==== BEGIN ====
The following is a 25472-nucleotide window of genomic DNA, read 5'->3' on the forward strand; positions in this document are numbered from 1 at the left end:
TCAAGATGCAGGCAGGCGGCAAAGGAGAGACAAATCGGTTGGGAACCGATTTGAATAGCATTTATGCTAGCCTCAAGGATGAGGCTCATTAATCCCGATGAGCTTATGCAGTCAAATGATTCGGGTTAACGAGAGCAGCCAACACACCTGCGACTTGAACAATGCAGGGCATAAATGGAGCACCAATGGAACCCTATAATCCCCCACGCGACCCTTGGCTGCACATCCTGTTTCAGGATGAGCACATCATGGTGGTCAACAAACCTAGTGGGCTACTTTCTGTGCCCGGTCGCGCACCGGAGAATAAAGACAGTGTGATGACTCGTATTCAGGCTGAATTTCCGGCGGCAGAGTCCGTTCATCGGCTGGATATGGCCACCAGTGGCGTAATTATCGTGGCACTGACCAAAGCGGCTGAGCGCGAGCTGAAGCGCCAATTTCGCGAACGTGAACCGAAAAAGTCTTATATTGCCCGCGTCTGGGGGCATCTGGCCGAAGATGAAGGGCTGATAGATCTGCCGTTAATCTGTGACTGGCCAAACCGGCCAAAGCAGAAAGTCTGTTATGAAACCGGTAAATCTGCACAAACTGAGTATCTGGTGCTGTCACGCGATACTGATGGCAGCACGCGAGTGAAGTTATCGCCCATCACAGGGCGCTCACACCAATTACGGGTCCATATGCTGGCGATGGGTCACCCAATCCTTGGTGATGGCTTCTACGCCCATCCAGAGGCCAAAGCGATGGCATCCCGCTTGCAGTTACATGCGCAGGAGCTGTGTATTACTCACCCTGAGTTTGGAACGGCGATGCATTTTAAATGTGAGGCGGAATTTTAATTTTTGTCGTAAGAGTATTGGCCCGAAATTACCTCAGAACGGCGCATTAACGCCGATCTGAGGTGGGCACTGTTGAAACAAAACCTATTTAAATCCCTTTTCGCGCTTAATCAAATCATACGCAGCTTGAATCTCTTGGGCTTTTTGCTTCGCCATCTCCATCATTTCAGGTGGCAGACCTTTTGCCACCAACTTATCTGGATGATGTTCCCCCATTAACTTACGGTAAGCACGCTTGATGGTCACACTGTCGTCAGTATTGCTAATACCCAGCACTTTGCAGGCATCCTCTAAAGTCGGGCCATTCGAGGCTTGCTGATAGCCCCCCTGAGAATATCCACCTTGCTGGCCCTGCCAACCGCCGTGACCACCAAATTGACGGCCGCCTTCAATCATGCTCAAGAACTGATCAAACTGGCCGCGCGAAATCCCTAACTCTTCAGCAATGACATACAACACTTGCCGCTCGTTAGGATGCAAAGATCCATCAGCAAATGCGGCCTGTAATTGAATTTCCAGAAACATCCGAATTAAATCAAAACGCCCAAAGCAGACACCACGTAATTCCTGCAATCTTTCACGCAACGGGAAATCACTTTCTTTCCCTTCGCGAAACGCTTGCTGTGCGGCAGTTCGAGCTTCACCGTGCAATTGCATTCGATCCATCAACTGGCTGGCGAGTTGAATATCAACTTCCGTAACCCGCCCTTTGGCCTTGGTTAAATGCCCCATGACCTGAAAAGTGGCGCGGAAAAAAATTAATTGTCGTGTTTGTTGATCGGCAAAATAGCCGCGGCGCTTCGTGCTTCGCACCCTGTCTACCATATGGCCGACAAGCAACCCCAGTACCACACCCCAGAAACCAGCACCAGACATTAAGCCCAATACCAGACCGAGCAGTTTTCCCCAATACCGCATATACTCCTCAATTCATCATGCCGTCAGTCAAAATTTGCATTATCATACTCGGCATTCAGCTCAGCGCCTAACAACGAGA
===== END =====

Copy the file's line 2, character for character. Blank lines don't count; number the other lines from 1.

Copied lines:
TCAAGATGCAGGCAGGCGGCAAAGGAGAGACAAATCGGTTGGGAACCGATTTGAATAGCATTTATGCTAGCCTCAAGGATGAGGCTCATTAATCCCGATGAGCTTATGCAGTCAAATGATTCGGGTTAACGAGAGCAGCCAACACACCTGCGACTTGAACAATGCAGGGCATAAATGGAGCACCAATGGAACCCTATAATCCCCCACGCGACCCTTGGCTGCACATCCTGTTTCAGGATGAGCACATCATGGTGGTCAACAAACCTAGTGGGCTACTTTCTGTGCCCGGTCGCGCACCGGAGAATAAAGACAGTGTGATGACTCGTATTCAGGCTGAATTTCCGGCGGCAGAGTCCGTTCATCGGCTGGATATGGCCACCAGTGGCGTAATTATCGTGGCACTGACCAAAGCGGCTGAGCGCGAGCTGAAGCGCCAATTTCGCGAACGTGAACCGAAAAAGTCTTATATTGCCCGCGTCTGGGGGCATCTGGCCGAAGATGAAGGGCTGATAGATCTGCCGTTAATCTGTGACTGGCCAAACCGGCCAAAGCAGAAAGTCTGTTATGAAACCGGTAAATCTGCACAAACTGAGTATCTGGTGCTGTCACGCGATACTGATGGCAGCACGCGAGTGAAGTTATCGCCCATCACAGGGCGCTCACACCAATTACGGGTCCATATGCTGGCGATGGGTCACCCAATCCTTGGTGATGGCTTCTACGCCCATCCAGAGGCCAAAGCGATGGCATCCCGCTTGCAGTTACATGCGCAGGAGCTGTGTATTACTCACCCTGAGTTTGGAACGGCGATGCATTTTAAATGTGAGGCGGAATTTTAATTTTTGTCGTAAGAGTATTGGCCCGAAATTACCTCAGAACGGCGCATTAACGCCGATCTGAGGTGGGCACTGTTGAAACAAAACCTATTTAAATCCCTTTTCGCGCTTAATCAAATCATACGCAGCTTGAATCTCTTGGGCTTTTTGCTTCGCCATCTCCATCATTTCAGGTGGCAGACCTTTTGCCACCAACTTATCTGGATGATGTTCCCCCATTAACTTACGGTAAGCACGCTTGATGGTCACACTGTCGTCAGTATTGCTAATACCCAGCACTTTGCAGGCATCCTCTAAAGTCGGGCCATTCGAGGCTTGCTGATAGCCCCCCTGAGAATATCCACCTTGCTGGCCCTGCCAACCGCCGTGACCACCAAATTGACGGCCGCCTTCAATCATGCTCAAGAACTGATCAAACTGGCCGCGCGAAATCCCTAACTCTTCAGCAATGACATACAACACTTGCCGCTCGTTAGGATGCAAAGATCCATCAGCAAATGCGGCCTGTAATTGAATTTCCAGAAACATCCGAATTAAATCAAAACGCCCAAAGCAGACACCACGTAATTCCTGCAATCTTTCACGCAACGGGAAATCACTTTCTTTCCCTTCGCGAAACGCTTGCTGTGCGGCAGTTCGAGCTTCACCGTGCAATTGCATTCGATCCATCAACTGGCTGGCGAGTTGAATATCAACTTCCGTAACCCGCCCTTTGGCCTTGGTTAAATGCCCCATGACCTGAAAAGTGGCGCGGAAAAAAATTAATTGTCGTGTTTGTTGATCGGCAAAATAGCCGCGGCGCTTCGTGCTTCGCACCCTGTCTACCATATGGCCGACAAGCAACCCCAGTACCACACCCCAGAAACCAGCACCAGACATTAAGCCCAATACCAGACCGAGCAGTTTTCCCCAATACCGCATATACTCCTCAATTCATCATGCCGTCAGTCAAAATTTGCATTATCATACTCGGCATTCAGCTCAGCGCCTAACAACGAGA